Verdict: “Shin Godzilla” is a raucous, wonderful film, bringing back a version of the monster we don’t often see.
It’s about time the Japanese took back Godzilla. Our efforts as Americans to take over the beloved nuclear-feeding sea monster resulted in the sadly (but totally expectedly) disappointing Godzillas 1998 and 2014. It’s high time we officially took ourselves out of the running for most Godzilla love, and there’s no better evidence than this year’s delightful “Shin Godzilla.”
It’s billed in the US as “Godzilla Resurgence,” a title that’s true if we’re referencing the resurgence of a Japanese Godzilla, but isn’t actually related to the story. This reboot finds Japan blissfully unaware of Godzilla’s existence, only experiencing him for the first time when he unexpectedly surfaces in Tokyo Bay. He starts as a Godzilla baby, a floppy, giant-eyed, four-legged creature shuffling around and knocking over buildings as he tries to stand. It’s this adorable version that the Japanese government is shocked to encounter, and they take so long bumbling around, that mini Godzilla has time to evolve before their eyes into the lizard/bear/gorilla creature we know so well.
“Shin” can be translated as “true,” “new,” or “God,” and any of these sum up this destructive Godzilla. He’s got a new style, sporting his traditional dorky giant tail and little arms with some new red streaks and laser spikes–it’s clear after years of trying that even our advanced CGI technology cannot create a “cool” Godzilla– and his Godliness is up for much debate throughout the movie. Immortality is often discussed, and in one scene protesters stand outside a government building shouting, “Save Godzilla! Godzilla is God!”
Monstrous immortality is a favorite topic of co-director Hideaki Anno, who took on this reboot with Shinji Higuchi. Anno is well-known for the classic anime series “Neon Genesis Evangelion,” which pits humanity against giant “angels” that fight people in robot suits (this is definitely his wheelhouse).
But as always, Godzilla is man-made, as powerful as an act of God, but totally our own doing. Unlike more recent Godzilla movies, “Shin Godzilla” takes on a heavier political bent with Godzilla playing the bad guy again, not a savior who fights off King Ghidorah or Biollante when Japan is in trouble. He may not mean harm, but he’s definitely causing a problem by destroying everything.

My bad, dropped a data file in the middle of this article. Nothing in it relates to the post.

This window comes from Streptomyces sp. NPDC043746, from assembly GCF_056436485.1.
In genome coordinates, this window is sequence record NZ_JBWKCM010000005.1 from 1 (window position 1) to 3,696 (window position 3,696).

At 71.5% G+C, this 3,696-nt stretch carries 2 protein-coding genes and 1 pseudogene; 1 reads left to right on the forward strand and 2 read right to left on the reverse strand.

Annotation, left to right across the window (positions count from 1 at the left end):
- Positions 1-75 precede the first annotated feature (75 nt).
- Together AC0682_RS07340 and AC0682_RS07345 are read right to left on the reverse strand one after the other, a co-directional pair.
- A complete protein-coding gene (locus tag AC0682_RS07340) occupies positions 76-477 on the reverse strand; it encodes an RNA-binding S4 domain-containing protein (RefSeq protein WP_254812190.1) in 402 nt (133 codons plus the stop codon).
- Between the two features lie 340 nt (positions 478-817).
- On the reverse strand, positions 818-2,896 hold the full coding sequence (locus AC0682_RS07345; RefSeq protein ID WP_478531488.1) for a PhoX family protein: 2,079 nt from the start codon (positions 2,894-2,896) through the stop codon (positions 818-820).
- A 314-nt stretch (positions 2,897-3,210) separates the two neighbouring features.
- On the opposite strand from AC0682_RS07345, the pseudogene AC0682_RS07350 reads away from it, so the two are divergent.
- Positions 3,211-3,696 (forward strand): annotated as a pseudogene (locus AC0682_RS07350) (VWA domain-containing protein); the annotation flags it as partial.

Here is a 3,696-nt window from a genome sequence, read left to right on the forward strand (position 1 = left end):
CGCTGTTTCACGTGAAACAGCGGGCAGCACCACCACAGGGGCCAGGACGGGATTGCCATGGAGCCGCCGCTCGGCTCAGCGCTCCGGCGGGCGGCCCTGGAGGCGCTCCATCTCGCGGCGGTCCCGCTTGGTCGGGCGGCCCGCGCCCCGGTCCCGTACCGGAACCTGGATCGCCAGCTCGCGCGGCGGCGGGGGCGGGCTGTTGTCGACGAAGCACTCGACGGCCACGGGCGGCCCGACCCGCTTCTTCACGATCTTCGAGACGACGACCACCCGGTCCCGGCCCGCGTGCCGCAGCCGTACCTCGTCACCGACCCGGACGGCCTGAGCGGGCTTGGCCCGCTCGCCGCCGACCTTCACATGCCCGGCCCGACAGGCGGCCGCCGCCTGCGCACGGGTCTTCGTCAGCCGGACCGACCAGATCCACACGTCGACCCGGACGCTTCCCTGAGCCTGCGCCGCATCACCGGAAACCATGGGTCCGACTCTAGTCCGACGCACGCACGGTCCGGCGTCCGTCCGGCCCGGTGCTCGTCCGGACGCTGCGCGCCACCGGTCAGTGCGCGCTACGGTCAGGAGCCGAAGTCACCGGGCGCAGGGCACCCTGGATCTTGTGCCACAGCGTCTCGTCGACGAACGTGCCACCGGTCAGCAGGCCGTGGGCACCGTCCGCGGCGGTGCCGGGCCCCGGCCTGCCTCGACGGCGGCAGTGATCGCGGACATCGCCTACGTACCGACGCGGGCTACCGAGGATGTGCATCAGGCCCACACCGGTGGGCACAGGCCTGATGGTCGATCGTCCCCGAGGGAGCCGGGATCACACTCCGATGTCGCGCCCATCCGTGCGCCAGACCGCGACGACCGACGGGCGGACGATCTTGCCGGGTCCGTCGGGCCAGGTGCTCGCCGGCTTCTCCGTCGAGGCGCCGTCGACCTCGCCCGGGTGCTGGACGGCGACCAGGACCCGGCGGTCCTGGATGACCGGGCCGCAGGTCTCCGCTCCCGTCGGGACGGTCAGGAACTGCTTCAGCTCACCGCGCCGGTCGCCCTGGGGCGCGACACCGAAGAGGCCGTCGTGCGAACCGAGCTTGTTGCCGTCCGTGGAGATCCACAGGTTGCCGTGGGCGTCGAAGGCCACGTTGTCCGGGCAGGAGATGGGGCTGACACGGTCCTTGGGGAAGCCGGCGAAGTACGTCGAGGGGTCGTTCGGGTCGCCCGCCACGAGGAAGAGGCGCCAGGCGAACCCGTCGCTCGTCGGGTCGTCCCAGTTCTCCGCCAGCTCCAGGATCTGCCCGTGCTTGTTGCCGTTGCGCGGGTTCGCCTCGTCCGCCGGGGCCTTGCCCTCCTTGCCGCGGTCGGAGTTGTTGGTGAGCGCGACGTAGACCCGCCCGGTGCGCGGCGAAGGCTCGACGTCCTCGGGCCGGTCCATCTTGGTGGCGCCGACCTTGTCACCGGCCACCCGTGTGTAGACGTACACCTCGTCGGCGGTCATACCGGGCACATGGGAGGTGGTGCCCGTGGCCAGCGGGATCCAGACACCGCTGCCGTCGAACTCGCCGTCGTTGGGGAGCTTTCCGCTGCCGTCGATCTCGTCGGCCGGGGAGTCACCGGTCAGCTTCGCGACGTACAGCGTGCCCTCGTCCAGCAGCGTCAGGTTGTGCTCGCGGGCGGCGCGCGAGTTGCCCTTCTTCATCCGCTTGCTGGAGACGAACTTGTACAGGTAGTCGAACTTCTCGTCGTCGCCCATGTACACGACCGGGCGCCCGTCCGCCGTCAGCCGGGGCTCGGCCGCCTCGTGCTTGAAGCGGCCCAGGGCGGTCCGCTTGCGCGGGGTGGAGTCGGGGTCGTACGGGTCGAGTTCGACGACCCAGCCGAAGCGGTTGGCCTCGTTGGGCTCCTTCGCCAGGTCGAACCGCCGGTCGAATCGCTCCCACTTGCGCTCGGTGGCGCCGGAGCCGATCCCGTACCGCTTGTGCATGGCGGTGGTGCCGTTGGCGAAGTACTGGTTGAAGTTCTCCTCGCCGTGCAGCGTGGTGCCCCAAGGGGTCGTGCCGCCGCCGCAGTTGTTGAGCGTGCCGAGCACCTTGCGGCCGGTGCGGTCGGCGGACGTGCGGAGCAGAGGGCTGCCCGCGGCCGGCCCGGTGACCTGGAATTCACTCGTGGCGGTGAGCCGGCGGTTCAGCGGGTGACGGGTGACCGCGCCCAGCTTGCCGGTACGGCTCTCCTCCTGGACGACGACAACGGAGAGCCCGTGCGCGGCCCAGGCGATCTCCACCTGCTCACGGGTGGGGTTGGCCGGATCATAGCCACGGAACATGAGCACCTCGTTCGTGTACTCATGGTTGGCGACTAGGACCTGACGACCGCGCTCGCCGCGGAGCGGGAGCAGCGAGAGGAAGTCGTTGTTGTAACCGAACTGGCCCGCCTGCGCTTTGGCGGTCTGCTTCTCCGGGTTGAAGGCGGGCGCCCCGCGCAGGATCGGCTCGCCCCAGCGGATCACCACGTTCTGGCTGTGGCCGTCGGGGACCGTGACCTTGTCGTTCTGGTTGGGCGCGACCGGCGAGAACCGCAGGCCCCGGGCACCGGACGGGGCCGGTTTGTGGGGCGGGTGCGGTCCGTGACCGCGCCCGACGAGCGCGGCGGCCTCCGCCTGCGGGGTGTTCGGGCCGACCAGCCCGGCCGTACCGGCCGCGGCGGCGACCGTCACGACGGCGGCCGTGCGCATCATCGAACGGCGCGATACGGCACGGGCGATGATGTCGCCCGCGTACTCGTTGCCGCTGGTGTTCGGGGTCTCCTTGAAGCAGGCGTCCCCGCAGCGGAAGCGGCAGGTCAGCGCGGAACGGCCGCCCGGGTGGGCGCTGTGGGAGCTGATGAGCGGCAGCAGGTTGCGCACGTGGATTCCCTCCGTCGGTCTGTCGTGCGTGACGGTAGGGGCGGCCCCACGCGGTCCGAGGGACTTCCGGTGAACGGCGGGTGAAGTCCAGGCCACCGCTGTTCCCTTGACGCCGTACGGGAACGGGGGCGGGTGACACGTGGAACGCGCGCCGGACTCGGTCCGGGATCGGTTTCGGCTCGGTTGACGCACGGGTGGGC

Where the original Godzilla played off atomic fears after Hiroshima and Nagasaki, this Godzilla mixes bomb concerns with the Fukushima nuclear disaster. Notably, Godzilla doesn’t spend a lot of time on screen; mostly we see talking heads in the Japanese government as they struggle to decide how to combat him. Sounds boring, I know, but it’s actually quite exciting, as different officials and experts urgently debate, the film cutting between faces as quickly as their hearts are pounding.
Some are money hungry, some only care about their image and others are genuinely concerned with the welfare of the citizens. Together they ineptly start and then stall and then start again, unsure how best to approach the attack while the world watches. Political alliances are earned and spent, with the US (who we later learn caused Godzilla with unregulated nuclear waste dumping) pressuring Japan into an alliance against the UN, the other members of which want all the atomic secrets stored within Godzilla’s genes for themselves. In all scenarios Japan is a scapegoat, something to be trashed and then rebuilt once Godzilla is taken out by any means necessary (read: NUKE ‘EM.)
The non-nuking breakthroughs come from a ragtag team of Japanese scientists and politicians working under the Deputy Chief Cabinet Secretary Yaguchi (Hiroki Hasegawa). Yaguchi and American diplomat Kayoko Ann Patterson are the only “characters” who matter, aka the only human faces given any sort of depth or background. They’re not great characters (Kayoko especially, with her stereotypical hair flips and sexy pout), but thankfully we can easily forget them, as the film is more interested in watching the government groan under the thumb of the rest of the world. The old, inept bureaucrats heading the government step aside when the US wants to bomb; it’s the scrappy youngsters who figure out how to prevent it.
“Shin Godzilla” isn’t the greatest movie ever. It can be hoaky and dumb, but it’s fun and has hope for Japan and for humanity at large. It envisions the world paving the way for fresh, caring faces (and probably a sequel) and that’s worth paying for.
NOTE: “Shin Godzilla” is in limited release. Look for it at art houses or on DVD/online.